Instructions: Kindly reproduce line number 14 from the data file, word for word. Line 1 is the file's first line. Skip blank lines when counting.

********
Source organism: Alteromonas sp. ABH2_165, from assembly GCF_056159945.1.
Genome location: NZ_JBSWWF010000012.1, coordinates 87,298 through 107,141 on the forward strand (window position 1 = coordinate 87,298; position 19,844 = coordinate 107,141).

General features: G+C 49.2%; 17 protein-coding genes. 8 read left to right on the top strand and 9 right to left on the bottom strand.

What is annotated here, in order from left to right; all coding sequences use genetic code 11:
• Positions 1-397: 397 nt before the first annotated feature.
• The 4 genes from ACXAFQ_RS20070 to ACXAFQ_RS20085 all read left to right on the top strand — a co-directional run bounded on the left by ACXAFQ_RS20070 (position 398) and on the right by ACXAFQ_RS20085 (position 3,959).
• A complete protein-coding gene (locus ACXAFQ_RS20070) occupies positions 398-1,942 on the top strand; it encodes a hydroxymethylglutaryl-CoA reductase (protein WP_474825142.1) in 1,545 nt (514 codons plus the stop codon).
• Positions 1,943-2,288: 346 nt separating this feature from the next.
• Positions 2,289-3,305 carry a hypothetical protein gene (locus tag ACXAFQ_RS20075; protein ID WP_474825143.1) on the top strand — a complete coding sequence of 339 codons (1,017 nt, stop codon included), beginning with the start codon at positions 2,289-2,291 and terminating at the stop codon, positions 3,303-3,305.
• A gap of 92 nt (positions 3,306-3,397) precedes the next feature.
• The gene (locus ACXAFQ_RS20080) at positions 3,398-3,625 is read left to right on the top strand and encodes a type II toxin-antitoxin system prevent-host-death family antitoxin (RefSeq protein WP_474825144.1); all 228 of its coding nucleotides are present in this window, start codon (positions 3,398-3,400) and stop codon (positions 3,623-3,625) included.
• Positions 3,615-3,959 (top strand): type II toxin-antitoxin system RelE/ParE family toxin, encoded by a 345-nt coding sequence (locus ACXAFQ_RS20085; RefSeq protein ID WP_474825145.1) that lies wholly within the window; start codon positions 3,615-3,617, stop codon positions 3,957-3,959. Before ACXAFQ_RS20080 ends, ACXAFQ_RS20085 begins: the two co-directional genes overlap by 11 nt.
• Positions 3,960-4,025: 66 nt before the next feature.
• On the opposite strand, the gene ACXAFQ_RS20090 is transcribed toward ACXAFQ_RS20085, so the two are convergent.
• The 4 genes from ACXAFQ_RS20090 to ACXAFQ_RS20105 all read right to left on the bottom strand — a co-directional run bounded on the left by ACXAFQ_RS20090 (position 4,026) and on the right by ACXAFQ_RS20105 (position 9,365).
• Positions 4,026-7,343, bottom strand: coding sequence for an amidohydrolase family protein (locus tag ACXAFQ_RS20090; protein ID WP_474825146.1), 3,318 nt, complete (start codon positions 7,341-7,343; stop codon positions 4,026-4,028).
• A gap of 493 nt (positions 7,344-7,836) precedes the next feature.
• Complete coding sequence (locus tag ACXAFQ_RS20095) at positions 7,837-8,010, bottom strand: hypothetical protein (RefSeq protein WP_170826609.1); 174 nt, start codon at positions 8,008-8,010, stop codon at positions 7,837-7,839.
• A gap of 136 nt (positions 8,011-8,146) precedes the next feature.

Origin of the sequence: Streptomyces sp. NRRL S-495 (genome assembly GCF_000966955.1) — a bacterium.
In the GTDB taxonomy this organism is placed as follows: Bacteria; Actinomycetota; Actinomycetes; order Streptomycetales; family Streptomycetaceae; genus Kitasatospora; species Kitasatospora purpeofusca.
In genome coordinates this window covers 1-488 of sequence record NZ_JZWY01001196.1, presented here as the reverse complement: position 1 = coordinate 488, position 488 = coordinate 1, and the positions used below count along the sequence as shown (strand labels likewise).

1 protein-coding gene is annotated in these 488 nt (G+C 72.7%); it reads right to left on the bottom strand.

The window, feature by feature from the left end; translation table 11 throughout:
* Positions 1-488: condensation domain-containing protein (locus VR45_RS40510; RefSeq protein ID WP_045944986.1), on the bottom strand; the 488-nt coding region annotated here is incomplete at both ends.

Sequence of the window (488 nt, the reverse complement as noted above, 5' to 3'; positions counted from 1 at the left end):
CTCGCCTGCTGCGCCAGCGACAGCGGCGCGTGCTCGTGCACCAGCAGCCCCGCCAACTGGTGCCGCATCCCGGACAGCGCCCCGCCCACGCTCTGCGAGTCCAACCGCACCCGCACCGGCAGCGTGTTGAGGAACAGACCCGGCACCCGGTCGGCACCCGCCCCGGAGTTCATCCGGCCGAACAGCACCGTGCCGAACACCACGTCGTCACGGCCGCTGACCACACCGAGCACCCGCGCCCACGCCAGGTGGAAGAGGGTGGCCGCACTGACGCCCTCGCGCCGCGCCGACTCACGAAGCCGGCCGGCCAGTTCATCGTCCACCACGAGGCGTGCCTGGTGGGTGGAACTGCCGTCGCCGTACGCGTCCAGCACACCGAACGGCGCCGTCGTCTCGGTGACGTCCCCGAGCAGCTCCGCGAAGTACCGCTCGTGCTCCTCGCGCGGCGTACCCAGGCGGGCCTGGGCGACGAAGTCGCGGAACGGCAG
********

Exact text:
• On the opposite strand, the gene ACXAFQ_RS20090 is transcribed toward ACXAFQ_RS20085, so the two are convergent.